The only place that can determine if an insurrection has taken place – and who is involved – is a court. Otherwise, a person is to be presumed innocent until CONVICTED in a court-of-law. All the talk about Trump being an insurrectionist is political poppycock – bordering on false accusation. No prosecutor, no court has even charged Trump with insurrection, much less found him guilty. Not even Special Counsel Jack Smith, who is handling the federal case regarding the events of January 6, 2021. Not even, Georgia District Attorney Fani Willis, who his handling the vote fraud case associated with the 2020 presidential election.
And not even the Colorado District and Supreme courts. They have alleged insurrection without actually adjudicating it. They did not file charges – or indict – Trump for insurrection. They merely based their decision on the false claim of insurrection based on political opinion — and called Trump an insurrectionist. No due process.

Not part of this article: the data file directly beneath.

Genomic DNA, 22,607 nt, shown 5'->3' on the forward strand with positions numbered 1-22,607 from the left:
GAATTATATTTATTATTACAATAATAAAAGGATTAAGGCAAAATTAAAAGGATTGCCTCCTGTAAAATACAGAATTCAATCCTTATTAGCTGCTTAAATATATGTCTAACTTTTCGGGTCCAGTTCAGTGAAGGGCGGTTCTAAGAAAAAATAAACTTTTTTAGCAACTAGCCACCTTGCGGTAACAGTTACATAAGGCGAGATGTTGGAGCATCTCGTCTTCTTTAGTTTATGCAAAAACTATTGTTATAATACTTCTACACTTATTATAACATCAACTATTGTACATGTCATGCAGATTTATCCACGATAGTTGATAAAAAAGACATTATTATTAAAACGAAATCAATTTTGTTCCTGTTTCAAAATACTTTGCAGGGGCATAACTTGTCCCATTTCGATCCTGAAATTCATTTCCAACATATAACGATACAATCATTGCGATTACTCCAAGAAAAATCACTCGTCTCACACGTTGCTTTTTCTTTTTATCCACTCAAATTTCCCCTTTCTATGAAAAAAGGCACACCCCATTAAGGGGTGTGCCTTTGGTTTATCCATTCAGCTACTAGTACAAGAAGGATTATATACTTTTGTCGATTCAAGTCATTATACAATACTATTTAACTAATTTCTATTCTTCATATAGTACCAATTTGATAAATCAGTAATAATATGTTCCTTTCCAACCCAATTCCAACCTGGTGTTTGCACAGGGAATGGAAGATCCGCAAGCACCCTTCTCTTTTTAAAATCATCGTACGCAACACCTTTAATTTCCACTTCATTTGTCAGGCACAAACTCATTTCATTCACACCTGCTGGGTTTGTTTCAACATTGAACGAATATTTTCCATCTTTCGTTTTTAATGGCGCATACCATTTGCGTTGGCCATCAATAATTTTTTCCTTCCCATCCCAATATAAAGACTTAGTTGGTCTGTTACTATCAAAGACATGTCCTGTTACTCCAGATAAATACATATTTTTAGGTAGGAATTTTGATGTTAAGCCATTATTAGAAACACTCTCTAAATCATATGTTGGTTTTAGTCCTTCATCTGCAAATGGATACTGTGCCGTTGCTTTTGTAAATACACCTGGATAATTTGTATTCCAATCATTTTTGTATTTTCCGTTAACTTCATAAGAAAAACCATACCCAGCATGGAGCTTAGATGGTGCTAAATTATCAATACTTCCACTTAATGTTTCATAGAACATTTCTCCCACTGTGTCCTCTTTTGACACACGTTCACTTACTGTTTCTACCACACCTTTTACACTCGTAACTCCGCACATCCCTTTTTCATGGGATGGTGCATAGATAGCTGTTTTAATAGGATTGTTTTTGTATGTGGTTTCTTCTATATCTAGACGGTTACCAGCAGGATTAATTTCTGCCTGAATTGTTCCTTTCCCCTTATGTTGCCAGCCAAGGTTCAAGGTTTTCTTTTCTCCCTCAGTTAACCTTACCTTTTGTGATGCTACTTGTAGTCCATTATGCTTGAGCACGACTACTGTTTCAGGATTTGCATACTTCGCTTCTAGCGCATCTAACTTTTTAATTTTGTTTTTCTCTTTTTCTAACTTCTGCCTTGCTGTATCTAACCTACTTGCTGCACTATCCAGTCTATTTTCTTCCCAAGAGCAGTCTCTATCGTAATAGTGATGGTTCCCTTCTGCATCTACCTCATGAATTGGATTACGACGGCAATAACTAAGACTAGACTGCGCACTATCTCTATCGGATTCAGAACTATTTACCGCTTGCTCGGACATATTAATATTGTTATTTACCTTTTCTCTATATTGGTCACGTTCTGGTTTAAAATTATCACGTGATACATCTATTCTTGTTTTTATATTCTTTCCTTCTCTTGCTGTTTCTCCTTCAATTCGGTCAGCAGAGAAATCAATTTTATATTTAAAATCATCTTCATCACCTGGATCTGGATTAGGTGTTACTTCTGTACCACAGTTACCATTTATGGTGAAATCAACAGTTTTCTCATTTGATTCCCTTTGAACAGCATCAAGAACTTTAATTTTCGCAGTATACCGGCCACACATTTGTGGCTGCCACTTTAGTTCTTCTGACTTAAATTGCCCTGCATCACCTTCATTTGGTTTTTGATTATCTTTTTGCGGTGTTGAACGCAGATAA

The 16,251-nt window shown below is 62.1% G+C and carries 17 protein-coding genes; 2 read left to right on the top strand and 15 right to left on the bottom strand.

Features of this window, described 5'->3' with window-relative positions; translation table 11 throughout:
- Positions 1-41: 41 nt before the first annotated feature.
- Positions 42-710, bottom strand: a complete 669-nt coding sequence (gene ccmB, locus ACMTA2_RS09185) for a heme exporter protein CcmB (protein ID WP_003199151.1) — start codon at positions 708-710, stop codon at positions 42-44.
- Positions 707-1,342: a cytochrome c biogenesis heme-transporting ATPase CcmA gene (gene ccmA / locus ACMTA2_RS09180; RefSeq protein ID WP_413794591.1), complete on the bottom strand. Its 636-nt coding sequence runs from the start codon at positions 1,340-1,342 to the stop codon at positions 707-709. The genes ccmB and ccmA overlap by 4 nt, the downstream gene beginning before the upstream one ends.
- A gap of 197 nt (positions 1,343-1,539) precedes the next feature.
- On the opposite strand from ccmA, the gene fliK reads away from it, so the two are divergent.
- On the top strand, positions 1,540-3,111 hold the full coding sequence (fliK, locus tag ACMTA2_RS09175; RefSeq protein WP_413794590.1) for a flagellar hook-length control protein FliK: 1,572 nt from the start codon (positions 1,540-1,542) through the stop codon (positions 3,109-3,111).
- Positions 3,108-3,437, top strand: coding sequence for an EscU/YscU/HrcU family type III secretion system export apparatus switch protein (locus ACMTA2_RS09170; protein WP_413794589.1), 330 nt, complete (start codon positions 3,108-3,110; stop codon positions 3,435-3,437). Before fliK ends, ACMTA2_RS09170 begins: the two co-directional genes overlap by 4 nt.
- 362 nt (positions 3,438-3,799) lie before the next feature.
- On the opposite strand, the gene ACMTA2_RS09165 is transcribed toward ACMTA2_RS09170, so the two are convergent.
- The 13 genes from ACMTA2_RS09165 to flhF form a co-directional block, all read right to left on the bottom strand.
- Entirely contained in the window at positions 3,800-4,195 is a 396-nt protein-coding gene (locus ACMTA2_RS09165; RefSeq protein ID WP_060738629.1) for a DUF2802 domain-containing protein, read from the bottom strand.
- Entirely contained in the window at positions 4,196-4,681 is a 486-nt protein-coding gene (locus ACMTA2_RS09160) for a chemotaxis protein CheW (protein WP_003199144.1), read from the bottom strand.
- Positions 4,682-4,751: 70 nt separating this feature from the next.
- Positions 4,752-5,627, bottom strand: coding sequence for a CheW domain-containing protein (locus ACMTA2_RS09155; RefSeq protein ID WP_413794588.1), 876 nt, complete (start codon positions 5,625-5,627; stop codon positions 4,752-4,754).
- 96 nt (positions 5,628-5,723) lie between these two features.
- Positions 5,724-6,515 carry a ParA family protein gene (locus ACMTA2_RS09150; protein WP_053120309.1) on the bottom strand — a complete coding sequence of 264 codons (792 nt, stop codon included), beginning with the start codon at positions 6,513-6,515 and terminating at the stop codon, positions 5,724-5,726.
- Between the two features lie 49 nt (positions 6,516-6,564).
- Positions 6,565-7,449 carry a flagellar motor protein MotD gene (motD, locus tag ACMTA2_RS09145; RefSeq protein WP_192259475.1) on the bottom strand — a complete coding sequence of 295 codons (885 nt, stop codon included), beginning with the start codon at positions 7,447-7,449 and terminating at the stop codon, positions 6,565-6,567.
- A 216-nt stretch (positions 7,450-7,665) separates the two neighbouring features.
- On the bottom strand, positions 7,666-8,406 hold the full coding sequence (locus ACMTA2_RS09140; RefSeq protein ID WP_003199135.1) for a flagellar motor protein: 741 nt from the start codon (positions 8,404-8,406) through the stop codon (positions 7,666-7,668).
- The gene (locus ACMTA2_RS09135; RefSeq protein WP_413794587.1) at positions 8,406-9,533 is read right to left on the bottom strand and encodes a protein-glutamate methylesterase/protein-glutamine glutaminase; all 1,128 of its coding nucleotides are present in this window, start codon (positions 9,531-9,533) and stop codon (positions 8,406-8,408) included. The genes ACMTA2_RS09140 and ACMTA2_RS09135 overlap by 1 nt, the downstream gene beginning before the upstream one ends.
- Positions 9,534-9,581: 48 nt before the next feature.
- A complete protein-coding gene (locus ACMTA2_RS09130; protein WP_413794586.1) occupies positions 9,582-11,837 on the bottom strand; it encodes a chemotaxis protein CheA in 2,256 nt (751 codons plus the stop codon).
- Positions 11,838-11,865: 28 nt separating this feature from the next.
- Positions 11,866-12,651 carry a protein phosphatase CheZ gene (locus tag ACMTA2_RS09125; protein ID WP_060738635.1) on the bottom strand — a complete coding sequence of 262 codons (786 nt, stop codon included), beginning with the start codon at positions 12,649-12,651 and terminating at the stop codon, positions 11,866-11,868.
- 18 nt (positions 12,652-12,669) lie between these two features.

Ponder that. ALL that talk declaring Trump to be an insurrectionist – and not a single charge or indictment. Nothing. If for no other reason, the Colorado case must be overturned as a miscarriage of justice.
What is an insurrection?
There is no clear definition of an insurrection – largely because it is a law that is rarely called into play. This is where the Supreme Court will explore the intent of those writing and enacting the Amendment. If you look at their view of an insurrection at the time they wrote the Amendment, the Civil War was on their mind. That was their definition of an insurrection. A major violent armed effort to overthrow the federal government by force.
It is very arguable that the sponsors of the Fourteenth Amendment would never have seen the riot on Capitol Hill as an insurrection. Historically, America has experienced hundreds of violent protests (riots) against the government, and almost no one has been prosecuted for insurrection. In fact, of the thousands of people who demonstrated – and the hundreds who committed criminal acts – on Capitol Hill, less than a dozen have been charged and convicted of insurrection. Most have been charged with crimes commonly associated with … a riot.